“Reinforce essential responders, including workers, small businesses, and state and local governments. This crisis confirms how workers in traditionally low-paid jobs like warehouse workers, grocery clerks, farm workers, and child care workers are—like health care professionals—essential responders. These workers, disproportionately women and people of color, are risking their lives each day, yet lack basic protections to keep them safe and healthy. State and local governments are similarly pushing their resources to the brink to support their residents, and are in desperate need of federal government relief. Half measures to aid those we all rely on most in this crisis will not be sufficient. Congress must provide substantial and sustained relief to state and local governments and directly to all workers on the front lines.
“Repair the Economy by Helping People. This crisis will only be solved by investing in people, first and foremost. Saving our economy from total collapse will require major investments in the health and economic well-being of the workers, small businesses, families and communities who drive our economy, and in order to be effective, must be inclusive of workers who are typically excluded, like restaurant workers, immigrants, and people of color. Instead of hoping that jobs and economic health will trickle down from corporations and the rich, Congress must prioritize getting substantial aid to the people who need it the most.
“Prevent Further Accumulation of Corporate Power. During the last recession, corporations received massive bailouts while continuing the risky behavior that caused the economy to collapse. Corporations, private equity, and payday lenders also moved quickly to profit off of the suffering of millions of families, which made recovery more difficult, particularly in low-income and communities of color. Left unchecked, they will again extract from the public good and exploit marginalized people, which will leave the economy less stable overall — and will likely allow them to concentrate their power as smaller businesses fail. Congress must prioritize shoring up small businesses and institute strong accountability mechanisms and regulations to prevent large corporations from using this moment of crisis to further concentrate economic and political power.”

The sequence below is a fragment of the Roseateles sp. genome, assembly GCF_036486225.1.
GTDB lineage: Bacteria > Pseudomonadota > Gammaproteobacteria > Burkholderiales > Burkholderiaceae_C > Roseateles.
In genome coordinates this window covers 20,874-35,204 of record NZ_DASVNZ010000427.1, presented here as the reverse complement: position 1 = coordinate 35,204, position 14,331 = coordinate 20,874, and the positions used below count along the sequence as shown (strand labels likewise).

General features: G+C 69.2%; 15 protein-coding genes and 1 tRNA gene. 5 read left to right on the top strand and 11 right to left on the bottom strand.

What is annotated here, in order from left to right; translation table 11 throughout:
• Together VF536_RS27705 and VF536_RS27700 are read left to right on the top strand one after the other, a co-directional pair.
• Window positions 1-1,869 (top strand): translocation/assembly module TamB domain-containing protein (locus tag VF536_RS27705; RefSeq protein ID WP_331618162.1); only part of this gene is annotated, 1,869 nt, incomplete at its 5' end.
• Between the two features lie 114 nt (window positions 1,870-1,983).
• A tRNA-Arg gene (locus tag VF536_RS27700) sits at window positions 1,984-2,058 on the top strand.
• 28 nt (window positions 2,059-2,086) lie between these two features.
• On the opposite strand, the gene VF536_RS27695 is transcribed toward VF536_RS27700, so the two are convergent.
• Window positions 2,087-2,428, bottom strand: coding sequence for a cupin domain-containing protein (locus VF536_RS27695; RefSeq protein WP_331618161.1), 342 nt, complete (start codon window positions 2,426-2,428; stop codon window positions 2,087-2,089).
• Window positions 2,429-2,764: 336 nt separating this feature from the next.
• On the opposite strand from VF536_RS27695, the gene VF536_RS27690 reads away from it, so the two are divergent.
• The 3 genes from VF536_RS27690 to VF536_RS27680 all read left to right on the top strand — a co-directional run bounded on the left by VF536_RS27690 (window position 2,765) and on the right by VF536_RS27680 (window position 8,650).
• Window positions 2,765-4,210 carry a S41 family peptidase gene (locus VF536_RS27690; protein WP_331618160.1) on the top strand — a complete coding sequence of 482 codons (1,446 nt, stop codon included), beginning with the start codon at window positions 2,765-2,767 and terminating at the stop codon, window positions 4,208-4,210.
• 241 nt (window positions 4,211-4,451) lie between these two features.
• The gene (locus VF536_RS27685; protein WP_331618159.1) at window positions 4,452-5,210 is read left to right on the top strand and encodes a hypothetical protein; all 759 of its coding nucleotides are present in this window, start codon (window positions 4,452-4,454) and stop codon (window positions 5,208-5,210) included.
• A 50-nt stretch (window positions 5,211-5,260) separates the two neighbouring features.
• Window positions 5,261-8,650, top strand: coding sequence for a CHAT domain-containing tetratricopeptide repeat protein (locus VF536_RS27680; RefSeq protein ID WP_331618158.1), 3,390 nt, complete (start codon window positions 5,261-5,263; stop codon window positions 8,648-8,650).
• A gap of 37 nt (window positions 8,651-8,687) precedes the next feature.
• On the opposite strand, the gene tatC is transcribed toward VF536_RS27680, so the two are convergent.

The following group leaders signed this statement:
Eileen Applebaum, Center for Economic and Policy Research
Brian Kettenring, Center for Popular Democracy
Lorella Praeli, Community Change Action
Dorian Warren, Community Change Action
Thea Lee, Economic Policy Institute
Chris Hughes, Economic Security Project
Natalie Foster, Economic Security Project
Taylor Jo Isenberg, Economic Security Project
Indi Dutta-Gupta, Georgetown Center on Poverty and Inequality
Michael Linden, Groundwork Collaborative
Fatima Goss Graves, National Women’s Law Center
Heather Boushey, Washington Center for Equitable Growth
The Washington Center for Equitable Growth is a nonprofit research and grantmaking organization dedicated to advancing evidence-backed ideas and policies that promote strong, stable, and broad-based economic growth. For more information, see www.equitablegrowth.org and follow us on Twitter and Facebook @equitablegrowth.